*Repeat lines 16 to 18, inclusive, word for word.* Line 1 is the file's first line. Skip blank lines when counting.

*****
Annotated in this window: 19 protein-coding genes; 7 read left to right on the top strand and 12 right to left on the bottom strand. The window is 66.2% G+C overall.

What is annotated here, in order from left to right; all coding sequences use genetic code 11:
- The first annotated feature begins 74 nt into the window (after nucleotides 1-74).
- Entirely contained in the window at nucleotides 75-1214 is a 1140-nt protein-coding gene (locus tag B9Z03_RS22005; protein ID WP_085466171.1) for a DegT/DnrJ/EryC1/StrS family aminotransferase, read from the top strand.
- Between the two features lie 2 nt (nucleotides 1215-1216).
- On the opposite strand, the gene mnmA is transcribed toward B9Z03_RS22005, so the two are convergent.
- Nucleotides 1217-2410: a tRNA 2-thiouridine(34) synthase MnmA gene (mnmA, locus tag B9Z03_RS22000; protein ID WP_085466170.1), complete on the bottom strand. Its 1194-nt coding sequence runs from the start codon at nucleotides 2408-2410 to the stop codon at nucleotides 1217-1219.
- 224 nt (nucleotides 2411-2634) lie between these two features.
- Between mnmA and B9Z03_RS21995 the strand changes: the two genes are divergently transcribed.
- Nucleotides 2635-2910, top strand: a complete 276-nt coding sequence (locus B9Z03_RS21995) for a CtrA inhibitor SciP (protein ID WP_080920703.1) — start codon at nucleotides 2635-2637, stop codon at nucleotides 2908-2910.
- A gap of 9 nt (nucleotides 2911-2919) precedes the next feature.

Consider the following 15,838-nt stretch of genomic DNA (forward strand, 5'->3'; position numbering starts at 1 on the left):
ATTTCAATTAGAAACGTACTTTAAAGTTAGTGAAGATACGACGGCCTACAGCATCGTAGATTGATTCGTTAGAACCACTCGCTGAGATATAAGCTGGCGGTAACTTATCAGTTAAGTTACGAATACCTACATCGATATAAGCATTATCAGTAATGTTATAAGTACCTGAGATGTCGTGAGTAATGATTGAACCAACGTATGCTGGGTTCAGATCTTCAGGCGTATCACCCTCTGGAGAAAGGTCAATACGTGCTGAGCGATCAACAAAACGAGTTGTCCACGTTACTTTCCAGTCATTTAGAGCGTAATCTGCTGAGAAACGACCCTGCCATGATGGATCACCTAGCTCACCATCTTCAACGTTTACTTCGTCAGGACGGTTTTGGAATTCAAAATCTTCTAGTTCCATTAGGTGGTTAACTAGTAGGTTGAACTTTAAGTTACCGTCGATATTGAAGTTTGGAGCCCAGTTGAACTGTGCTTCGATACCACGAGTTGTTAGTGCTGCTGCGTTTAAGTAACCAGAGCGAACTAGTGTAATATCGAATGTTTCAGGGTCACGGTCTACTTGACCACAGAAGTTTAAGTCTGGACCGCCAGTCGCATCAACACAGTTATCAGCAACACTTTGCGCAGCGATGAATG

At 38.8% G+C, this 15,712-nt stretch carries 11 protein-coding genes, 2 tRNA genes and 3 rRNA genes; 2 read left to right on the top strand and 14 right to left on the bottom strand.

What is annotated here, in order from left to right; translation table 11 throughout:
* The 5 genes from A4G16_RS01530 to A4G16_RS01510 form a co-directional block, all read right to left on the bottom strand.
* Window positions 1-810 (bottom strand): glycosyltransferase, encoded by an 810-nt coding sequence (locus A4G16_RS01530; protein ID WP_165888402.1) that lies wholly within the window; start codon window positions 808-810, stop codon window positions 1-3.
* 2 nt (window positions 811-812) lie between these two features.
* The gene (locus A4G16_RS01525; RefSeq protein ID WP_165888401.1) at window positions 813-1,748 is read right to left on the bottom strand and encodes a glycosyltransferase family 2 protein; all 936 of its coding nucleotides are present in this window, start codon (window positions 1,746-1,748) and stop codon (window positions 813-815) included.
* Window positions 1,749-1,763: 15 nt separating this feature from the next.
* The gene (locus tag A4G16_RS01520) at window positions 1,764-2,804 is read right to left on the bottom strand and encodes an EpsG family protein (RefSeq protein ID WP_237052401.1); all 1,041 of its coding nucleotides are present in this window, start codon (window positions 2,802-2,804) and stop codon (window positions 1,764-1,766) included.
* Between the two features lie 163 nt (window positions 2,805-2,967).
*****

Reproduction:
* The 5 genes from A4G16_RS01530 to A4G16_RS01510 form a co-directional block, all read right to left on the bottom strand.
* Window positions 1-810 (bottom strand): glycosyltransferase, encoded by an 810-nt coding sequence (locus A4G16_RS01530; protein ID WP_165888402.1) that lies wholly within the window; start codon window positions 808-810, stop codon window positions 1-3.
* 2 nt (window positions 811-812) lie between these two features.